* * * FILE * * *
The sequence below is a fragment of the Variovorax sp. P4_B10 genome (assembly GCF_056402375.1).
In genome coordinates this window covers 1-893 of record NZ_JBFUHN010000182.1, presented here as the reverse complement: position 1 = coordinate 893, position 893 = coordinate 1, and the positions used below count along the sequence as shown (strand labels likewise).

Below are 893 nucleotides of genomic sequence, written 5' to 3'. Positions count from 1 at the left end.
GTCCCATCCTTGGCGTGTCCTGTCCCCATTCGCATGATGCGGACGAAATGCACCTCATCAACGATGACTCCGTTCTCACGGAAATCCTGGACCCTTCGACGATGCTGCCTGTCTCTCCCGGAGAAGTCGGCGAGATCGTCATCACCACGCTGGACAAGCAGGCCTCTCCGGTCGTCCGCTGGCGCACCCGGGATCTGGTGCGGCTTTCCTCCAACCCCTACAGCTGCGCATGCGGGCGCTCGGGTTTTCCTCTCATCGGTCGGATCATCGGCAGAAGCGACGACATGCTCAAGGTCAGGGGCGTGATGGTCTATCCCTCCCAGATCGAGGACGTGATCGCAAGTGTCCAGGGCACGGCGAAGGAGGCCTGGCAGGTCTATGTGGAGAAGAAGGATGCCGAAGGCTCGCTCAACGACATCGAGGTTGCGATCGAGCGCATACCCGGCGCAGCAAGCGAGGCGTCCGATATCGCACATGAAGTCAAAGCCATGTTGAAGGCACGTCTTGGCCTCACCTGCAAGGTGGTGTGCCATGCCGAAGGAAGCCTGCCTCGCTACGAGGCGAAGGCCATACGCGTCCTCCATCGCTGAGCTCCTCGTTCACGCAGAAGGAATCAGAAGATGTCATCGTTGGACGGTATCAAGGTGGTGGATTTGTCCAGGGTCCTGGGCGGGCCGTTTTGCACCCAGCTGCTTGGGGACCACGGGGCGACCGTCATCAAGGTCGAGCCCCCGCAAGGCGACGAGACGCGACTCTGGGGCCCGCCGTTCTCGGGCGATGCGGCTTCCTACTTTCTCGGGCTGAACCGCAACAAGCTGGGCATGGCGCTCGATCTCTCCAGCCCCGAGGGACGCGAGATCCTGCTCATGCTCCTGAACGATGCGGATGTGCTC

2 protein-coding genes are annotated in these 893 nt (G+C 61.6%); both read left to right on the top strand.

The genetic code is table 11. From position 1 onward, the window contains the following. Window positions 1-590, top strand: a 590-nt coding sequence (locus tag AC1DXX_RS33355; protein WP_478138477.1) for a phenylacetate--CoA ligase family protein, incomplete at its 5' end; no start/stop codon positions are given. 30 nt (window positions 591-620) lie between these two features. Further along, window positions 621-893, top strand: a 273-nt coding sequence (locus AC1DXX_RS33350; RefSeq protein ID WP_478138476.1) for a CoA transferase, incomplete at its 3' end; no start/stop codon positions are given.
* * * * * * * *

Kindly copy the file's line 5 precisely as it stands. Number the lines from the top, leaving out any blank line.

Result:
2 protein-coding genes are annotated in these 893 nt (G+C 61.6%); both read left to right on the top strand.